The visual artist Lubaina Himid, best known for her paintings, installations and drawings depicting the African diaspora, won the Turner Prize on Tuesday night, making her the first nonwhite woman to be given the leading British contemporary art award.
Her victory brings a cash prize of 25,000 pounds, or about $34,000, and was announced by Goldie, the British electronic musician and D.J., at a ceremony in Hull, England, broadcast by the BBC.
Alex Farquharson, Tate Britain’s director and the chairman of the Turner Prize jury, said in a statement that the jury “praised the artist for her uncompromising tackling of issues including colonial history and how racism persists today.” Ms. Himid won for three of her shows this year, in Oxford, Bristol and Nottingham, he said.
Among the selection of Ms. Himid’s work on display at the Turner Prize exhibition in Hull was a collection of English ceramics painted with images of black slaves.
In addition to Ms. Himid, the nominee Hurvin Anderson, 52, was also made eligible by the new age limit. The relaxed entry requirements were welcomed by critics, who said they widened the scope of artists and better reflected modern British art.
Mr. Anderson explores themes of identity in his paintings of Afro-Caribbean barbershops. The other nominees this year were Rosalind Nashashibi, a filmmaker known for blending documentary techniques with scripted scenes, and Andrea Büttner, whose prize show entry included a display about Simone Weil, the French philosopher and activist.
Works by all of the nominees are on display in an exhibition at the Ferens Art Gallery in Hull. The location of the Turner exhibition alternates between the Tate Britain in London and galleries in other parts of the U.K. every year.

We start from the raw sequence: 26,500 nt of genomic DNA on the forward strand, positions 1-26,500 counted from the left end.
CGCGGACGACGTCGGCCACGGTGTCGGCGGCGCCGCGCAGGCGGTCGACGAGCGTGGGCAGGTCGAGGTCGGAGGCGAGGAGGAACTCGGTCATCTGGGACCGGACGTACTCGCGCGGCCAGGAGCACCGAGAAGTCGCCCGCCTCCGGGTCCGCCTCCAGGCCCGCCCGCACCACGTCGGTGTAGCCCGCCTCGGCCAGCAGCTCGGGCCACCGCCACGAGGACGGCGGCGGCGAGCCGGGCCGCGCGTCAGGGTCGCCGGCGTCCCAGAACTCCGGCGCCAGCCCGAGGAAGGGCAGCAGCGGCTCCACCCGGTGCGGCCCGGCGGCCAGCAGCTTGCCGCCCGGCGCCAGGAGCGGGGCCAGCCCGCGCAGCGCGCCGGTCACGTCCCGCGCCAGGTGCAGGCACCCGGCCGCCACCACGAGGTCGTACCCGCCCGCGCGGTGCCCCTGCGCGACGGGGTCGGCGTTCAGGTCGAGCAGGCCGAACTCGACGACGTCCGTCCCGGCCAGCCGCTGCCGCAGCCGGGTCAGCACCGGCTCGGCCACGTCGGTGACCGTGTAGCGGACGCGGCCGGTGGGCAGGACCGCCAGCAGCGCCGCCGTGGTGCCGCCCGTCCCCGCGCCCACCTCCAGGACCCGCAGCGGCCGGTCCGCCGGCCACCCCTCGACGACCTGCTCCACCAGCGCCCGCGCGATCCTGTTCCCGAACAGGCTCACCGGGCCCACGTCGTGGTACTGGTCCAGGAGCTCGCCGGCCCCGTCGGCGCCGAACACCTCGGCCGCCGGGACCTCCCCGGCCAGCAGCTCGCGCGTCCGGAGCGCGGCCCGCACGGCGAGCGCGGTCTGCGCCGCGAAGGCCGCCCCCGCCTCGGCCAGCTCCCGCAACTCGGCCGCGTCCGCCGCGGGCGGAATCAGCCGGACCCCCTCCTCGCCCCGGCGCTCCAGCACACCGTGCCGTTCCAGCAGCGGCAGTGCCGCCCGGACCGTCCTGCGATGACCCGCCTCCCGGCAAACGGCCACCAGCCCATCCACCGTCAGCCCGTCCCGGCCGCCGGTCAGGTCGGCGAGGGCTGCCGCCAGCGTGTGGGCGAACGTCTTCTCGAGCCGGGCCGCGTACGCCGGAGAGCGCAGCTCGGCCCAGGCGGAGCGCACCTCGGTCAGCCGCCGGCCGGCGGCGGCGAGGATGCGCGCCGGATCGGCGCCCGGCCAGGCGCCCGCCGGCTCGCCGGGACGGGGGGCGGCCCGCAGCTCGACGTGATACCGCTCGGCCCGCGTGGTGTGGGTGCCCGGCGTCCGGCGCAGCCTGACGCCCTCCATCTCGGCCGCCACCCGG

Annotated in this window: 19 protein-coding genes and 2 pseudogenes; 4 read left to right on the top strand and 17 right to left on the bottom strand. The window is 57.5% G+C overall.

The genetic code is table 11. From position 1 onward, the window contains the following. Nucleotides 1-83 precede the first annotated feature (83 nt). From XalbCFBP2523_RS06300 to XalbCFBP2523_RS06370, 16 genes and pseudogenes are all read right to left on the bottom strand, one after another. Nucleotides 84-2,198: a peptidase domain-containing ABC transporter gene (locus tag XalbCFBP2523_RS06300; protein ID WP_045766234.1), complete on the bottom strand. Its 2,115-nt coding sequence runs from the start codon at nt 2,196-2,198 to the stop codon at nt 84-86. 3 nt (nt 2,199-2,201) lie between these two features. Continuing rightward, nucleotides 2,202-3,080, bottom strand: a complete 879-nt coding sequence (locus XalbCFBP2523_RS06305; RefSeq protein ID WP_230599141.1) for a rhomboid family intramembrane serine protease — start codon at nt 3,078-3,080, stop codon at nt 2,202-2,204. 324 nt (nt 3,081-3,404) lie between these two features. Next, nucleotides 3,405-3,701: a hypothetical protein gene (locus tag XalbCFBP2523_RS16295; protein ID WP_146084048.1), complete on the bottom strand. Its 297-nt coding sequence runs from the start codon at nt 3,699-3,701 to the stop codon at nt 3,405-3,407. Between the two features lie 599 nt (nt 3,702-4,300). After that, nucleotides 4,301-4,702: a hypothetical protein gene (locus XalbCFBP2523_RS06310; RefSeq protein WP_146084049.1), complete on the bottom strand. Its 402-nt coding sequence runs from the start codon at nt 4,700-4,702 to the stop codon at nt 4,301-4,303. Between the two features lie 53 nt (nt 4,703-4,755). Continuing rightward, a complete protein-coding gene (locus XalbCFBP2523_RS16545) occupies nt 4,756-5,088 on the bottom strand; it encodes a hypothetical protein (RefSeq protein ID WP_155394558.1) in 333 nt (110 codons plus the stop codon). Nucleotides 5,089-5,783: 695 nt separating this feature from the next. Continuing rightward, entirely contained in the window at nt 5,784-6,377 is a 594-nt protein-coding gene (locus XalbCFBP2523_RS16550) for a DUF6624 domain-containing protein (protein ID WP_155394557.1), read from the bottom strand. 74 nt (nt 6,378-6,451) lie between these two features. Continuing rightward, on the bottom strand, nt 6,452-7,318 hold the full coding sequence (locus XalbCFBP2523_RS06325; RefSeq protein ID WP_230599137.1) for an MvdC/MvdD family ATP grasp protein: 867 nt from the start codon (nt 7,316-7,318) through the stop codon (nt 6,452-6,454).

In previous years, the prize was judged only on the recent exhibitions for which the artists were nominated. This was the first year in which the prize show itself was formally taken into account.
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This year’s shortlist was also noted for being one of the most diverse. All of the nominees have connections abroad, either by birth or through parentage. Ms. Nashashibi, 44, was born in London to a Palestinian father and an Irish mother; Ms. Büttner, 46, is German-born; Mr. Anderson is the son of Jamaican immigrants; and Ms. Himid was born in Tanzania.
“The jury applauded the four nominated artists for their socially engaged and visually imaginative work,” Mr. Farquharson said.
Alongside Mr. Farquharson, the members of this year’s jury were Dan Fox, writer and co-editor of Frieze; Martin Herbert, art critic; Mason Leaver-Yap, associate curator at KW Institute for Contemporary Art in Berlin; and Emily Pethick, director of the Showroom gallery in London.
The Turner Prize was established in 1984 and is awarded to an artist born, living or working in Britain. Last year’s winner was the multimedia artist Helen Marten, who won for her installations made of mixed materials including wood, glass, aluminum and feathers. Previous winners have included Grayson Perry, Steve McQueen and Damien Hirst.
The exhibition at the Ferens Gallery runs until Jan. 7.
Source: New York Times – Art and Design